Caro Meets Comedy Interview

Andy Zaltzman: 2016 – The Certifiable History

By | Published on Thursday 15 December 2016

If you are a fan of excellent comedy with a political edge to it, or a lighter take on cricket statistics, then you’ll be well aware of the great Andy Zaltzman. If you’ve never witnessed him at work, then that’s completely shocking and you should rectify the situation immediately.
Luckily, you have quite a few chances to take in his latest show, because it’s set for a fairly chunky run at Soho Theatre, beginning this month and stretching into the new year. I thought that seemed like a very good reason for a quick chat, so put a few questions to him, ahead of his London dates.

CM: I think we can gather a little from the title… but can you tell us what you’ll be covering in ‘2016: The Certifiable History’?
AZ: Everything that has happened this year. In 75 minutes. I will be passing the official judgement of history on what has been, unquestionably, a fun-packed year if you are fan of massive political upheavals.

CM: I think most of the people I know would say that 2016 has been pretty disastrous (I don’t know anyone who voted for Trump). Do you think we are doomed?
AZ: Doomed might be a bit strong. Statistically, most worst-case scenarios do not actually happen. Most, anyway. Not all. It has been a vintage year for deepening pessimism. How disastrous 2016 proves to be is largely down to what happens in 2017. And 2018. And all years from 2019 to at least 2066. And possibly beyond.

CM: You’re heading out on tour after your run at Soho, but it’s with a different show, isn’t it? Will this one make a return at some point?
AZ: I don’t know if ‘2016: The Certifiable History’ will still work in, say, 2023. ‘2017: The Certifiable History’ might work at the end of 2017 though. I might do that, if this one goes well.

CM: You perform at the Soho Theatre quite regularly, don’t you? Will you be returning with ‘Satirist For Hire’ at a later date…?
AZ: I hope so. It is a fantastic venue that has given me and many other comedians tremendous support.

CM: You’ve been doing your very popular podcast, ‘The Bugle’, since 2007, but it’s recently been re-launched. Can you tell us about that? Does it have a new format?
AZ: John Oliver had to retire from Bugle duty this year. He’s too busy. Running a hedgehog sanctuary in New York or something. It’s what he’s always dreamed of. I’ve relaunched ‘The Bugle’ with a squad of guest co-hosts – Hari Kondabolu, Nish Kumar, Wyatt Cenac, Anuvab Pal from India, and my sister Helen, the undisputable High Priestess of Podcasting. The format is largely the same, but with different voices and perspectives. And still occasional outbreaks of puns. I’ll try to introduce some new strands in 2017.

CM: Can we go back a bit, now? How did you end up in comedy? Was it something you always wanted to do? How did your career begin?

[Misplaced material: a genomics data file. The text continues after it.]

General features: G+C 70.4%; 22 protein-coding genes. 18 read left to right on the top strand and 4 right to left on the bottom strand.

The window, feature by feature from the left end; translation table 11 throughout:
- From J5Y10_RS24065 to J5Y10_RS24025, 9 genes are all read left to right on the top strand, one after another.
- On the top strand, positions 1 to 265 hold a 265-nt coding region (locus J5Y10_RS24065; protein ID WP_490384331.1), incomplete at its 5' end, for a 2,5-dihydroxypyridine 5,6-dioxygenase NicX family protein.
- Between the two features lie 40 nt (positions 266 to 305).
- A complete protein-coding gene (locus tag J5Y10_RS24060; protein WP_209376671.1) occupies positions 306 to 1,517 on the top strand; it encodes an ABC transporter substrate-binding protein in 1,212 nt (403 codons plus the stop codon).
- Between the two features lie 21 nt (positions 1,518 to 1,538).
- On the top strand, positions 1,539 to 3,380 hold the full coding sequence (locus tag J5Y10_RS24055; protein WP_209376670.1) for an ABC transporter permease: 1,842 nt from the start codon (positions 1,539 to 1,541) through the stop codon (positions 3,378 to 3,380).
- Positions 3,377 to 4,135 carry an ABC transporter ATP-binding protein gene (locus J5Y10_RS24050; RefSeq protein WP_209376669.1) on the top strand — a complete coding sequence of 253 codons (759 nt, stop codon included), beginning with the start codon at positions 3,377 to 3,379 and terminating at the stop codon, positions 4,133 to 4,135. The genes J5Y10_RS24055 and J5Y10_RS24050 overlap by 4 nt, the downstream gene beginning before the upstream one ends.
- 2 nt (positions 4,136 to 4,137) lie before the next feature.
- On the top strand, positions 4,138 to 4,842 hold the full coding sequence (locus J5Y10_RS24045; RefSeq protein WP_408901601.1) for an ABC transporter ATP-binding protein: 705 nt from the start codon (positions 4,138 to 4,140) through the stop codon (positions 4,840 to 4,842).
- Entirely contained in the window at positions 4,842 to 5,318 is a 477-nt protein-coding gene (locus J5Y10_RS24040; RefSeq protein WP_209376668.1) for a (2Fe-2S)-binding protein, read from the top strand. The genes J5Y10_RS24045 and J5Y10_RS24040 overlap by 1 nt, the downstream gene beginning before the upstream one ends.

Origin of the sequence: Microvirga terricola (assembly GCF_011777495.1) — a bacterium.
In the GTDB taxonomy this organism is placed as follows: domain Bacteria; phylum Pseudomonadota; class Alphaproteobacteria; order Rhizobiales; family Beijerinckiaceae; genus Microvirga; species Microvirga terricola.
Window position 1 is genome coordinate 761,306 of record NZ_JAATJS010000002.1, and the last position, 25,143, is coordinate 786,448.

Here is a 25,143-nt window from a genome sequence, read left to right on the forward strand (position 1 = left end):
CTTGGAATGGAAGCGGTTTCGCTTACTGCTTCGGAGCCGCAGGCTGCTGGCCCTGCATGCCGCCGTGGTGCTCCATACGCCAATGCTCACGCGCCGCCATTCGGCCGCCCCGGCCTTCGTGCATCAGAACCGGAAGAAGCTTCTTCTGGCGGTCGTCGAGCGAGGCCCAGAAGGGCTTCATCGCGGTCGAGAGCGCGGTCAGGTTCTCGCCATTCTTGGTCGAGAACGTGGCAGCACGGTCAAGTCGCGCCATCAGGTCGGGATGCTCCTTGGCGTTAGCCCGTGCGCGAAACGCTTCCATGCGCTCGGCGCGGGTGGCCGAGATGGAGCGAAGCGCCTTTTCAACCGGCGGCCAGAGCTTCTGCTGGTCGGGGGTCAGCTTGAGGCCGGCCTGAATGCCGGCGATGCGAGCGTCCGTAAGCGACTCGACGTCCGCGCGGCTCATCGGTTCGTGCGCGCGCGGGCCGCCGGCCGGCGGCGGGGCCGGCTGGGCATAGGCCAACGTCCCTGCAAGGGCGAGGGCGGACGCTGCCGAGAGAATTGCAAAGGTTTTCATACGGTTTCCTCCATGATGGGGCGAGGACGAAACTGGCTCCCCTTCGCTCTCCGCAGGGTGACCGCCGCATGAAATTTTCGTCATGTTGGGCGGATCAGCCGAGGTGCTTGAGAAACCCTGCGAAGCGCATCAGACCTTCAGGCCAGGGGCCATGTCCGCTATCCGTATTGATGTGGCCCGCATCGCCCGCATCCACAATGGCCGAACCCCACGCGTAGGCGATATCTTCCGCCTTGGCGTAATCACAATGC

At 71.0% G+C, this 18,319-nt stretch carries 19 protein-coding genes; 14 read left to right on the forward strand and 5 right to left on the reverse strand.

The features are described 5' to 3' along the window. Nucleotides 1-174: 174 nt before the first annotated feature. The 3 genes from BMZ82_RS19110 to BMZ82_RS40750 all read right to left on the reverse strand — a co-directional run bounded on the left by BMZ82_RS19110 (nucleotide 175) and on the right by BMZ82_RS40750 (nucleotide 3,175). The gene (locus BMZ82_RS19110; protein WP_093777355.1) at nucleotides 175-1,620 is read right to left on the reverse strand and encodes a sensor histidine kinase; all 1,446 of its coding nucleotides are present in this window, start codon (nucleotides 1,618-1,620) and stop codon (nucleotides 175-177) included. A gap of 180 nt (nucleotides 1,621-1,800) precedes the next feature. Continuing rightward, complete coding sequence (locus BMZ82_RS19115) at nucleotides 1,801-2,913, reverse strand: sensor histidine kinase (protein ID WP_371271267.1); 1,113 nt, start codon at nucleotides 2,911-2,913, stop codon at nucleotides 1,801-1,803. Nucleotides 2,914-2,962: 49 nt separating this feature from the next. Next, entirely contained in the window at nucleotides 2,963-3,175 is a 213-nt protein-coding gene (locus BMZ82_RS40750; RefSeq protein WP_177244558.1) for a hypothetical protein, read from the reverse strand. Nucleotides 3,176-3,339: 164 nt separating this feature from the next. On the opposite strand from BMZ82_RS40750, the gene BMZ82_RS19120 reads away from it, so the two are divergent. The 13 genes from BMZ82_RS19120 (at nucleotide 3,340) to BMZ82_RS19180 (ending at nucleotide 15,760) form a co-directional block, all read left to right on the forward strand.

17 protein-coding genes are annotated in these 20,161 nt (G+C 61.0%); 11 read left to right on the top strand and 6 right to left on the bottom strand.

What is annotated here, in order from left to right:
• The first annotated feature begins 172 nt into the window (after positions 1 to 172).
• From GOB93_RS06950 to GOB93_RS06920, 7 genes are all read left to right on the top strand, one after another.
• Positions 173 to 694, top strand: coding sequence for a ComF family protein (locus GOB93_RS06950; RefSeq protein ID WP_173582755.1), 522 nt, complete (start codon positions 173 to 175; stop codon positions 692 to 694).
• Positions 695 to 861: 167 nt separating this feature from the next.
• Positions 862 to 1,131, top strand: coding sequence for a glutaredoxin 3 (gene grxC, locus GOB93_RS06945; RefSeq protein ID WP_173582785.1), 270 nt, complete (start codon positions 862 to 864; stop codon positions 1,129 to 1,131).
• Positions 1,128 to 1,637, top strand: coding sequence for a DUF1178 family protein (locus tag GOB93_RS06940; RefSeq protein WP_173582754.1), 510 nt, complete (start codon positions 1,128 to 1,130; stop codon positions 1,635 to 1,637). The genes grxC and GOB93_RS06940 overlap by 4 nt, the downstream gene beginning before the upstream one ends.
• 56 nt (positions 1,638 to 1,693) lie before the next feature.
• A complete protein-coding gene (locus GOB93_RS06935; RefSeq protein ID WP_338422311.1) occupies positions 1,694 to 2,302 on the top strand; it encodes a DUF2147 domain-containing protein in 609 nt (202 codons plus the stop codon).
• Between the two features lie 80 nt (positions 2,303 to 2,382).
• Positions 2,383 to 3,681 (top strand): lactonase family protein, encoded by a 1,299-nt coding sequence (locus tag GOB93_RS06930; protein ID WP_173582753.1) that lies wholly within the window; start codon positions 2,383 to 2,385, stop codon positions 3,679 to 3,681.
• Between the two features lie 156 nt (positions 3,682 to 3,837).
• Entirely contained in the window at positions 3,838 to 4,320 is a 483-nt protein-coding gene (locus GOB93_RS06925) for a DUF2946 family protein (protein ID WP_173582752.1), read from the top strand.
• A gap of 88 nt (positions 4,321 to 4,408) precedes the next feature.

AZ: I did a few gigs as a student, then went to the Fringe the summer I left university, and did three open-mic gigs that went so badly that I gave up. A year and a bit later, I was coaxed into giving it another go on the London circuit, and my ‘career’ accidentally evolved from there. I had vaguely wanted to be a sports journalist, but did not really know how to fill the years from age 23 to 100.

CM: Were you always interested in politics? Does it inform all of your comedy?
AZ: To an extent. My dad always had the Today programme on the radio when he took me to school in the mornings, so I think I osmosed politics during my teens. It does not inform all of my comedy, particularly not on ‘The Bugle’. My stand-up is mostly broadly political, I think, but I have never been particularly interested in the Westminster political game.

CM: Are there any fellow comedians you would cite as influences?
AZ: Robert Newman influenced me a huge amount early in my stand-up career. I learned a lot touring with Lee Mack. Chris Morris and the team that created ‘On The Hour’ and ‘The Day Today’. I studied the Ancient Greek comic playwright Aristophanes at university, which may well qualify me for lifelong membership of The Metropolitan Elite™, but I loved it, and he was a genius. Total comedy, ranging from acerbic political satire, via slapstick and surrealism, to dick jokes.

CM: I don’t know much about cricket, but I think you do – can you tell us a bit about the various media you’ve created on the subject?
AZ: I’ve written a blog for since 2008, called ‘The Confectionery Stall’, in which, for the most part, I attempt to make cricket statistics funny. It is the one thing in the world in which I have something approaching genuine expertise. I’ve also done podcasts and video for Cricinfo, and currently do an occasional podcast with the outstanding Australian cricket writer Jarrod Kimber called ‘The Cricket Sadist Hour’. I joined the ‘Test Match Special’ commentary team last summer, doing stats/scoring/occasional jokes, which involved a spectacular array of coloured pens. Which did seem somewhat outdated in the year 2016.

CM: Which is better, TV or radio?
AZ: Is there not enough division in the world already? They can both work.

CM: Are you going to write any more books?
AZ: Some day, I hope. There are already a lot of books in existence, though. So I imagine the planet will cope if I don’t get round to it.

CM: What plans do you have for the future?
I’d like to invent a long-haul trampoline that will revolutionise trans-Atlantic travel. Other than that, I’d like to make ‘The Department’ as a TV show. It was a Radio 4 series I did with John Oliver and Chris Addison from 2003 to 2006. It would work on the telly, even if we were told at the time that it had too many jokes and words in it.

Andy Zaltzman performs ‘2016 – The Certifiable History’ at Soho Theatre from 20 Dec-7 Jan, see the venue website here for all the details.

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